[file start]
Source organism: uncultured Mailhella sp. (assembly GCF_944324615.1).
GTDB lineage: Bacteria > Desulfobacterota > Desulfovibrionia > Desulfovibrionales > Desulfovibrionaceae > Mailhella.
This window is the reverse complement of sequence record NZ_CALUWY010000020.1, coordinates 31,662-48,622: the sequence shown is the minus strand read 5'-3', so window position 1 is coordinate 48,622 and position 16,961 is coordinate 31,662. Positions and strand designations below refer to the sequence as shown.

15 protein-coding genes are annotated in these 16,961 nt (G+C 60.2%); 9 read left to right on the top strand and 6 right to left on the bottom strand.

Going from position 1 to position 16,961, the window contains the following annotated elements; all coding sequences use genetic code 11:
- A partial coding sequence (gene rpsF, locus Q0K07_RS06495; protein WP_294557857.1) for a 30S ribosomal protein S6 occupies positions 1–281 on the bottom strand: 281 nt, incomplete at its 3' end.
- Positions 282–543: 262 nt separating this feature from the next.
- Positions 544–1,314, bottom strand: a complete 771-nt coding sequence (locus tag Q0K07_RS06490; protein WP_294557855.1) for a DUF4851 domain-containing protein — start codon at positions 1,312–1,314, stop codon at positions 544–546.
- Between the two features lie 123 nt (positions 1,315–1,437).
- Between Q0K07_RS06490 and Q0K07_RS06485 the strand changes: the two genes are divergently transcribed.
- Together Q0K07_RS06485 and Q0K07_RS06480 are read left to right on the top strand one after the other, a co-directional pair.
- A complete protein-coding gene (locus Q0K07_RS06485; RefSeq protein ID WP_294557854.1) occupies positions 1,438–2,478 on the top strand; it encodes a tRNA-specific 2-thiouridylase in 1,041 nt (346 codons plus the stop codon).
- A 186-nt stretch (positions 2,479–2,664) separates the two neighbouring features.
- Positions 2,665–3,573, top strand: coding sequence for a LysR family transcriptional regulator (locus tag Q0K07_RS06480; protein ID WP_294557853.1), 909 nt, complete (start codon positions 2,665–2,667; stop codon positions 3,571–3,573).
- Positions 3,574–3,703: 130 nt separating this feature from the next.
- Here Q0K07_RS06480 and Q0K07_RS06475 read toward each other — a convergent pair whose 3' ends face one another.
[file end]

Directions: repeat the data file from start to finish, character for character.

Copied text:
Source organism: uncultured Mailhella sp. (assembly GCF_944324615.1).
GTDB lineage: Bacteria > Desulfobacterota > Desulfovibrionia > Desulfovibrionales > Desulfovibrionaceae > Mailhella.
This window is the reverse complement of sequence record NZ_CALUWY010000020.1, coordinates 31,662-48,622: the sequence shown is the minus strand read 5'-3', so window position 1 is coordinate 48,622 and position 16,961 is coordinate 31,662. Positions and strand designations below refer to the sequence as shown.

15 protein-coding genes are annotated in these 16,961 nt (G+C 60.2%); 9 read left to right on the top strand and 6 right to left on the bottom strand.

Going from position 1 to position 16,961, the window contains the following annotated elements; all coding sequences use genetic code 11:
- A partial coding sequence (gene rpsF, locus Q0K07_RS06495; protein WP_294557857.1) for a 30S ribosomal protein S6 occupies positions 1–281 on the bottom strand: 281 nt, incomplete at its 3' end.
- Positions 282–543: 262 nt separating this feature from the next.
- Positions 544–1,314, bottom strand: a complete 771-nt coding sequence (locus tag Q0K07_RS06490; protein WP_294557855.1) for a DUF4851 domain-containing protein — start codon at positions 1,312–1,314, stop codon at positions 544–546.
- Between the two features lie 123 nt (positions 1,315–1,437).
- Between Q0K07_RS06490 and Q0K07_RS06485 the strand changes: the two genes are divergently transcribed.
- Together Q0K07_RS06485 and Q0K07_RS06480 are read left to right on the top strand one after the other, a co-directional pair.
- A complete protein-coding gene (locus Q0K07_RS06485; RefSeq protein ID WP_294557854.1) occupies positions 1,438–2,478 on the top strand; it encodes a tRNA-specific 2-thiouridylase in 1,041 nt (346 codons plus the stop codon).
- A 186-nt stretch (positions 2,479–2,664) separates the two neighbouring features.
- Positions 2,665–3,573, top strand: coding sequence for a LysR family transcriptional regulator (locus tag Q0K07_RS06480; protein ID WP_294557853.1), 909 nt, complete (start codon positions 2,665–2,667; stop codon positions 3,571–3,573).
- Positions 3,574–3,703: 130 nt separating this feature from the next.
- Here Q0K07_RS06480 and Q0K07_RS06475 read toward each other — a convergent pair whose 3' ends face one another.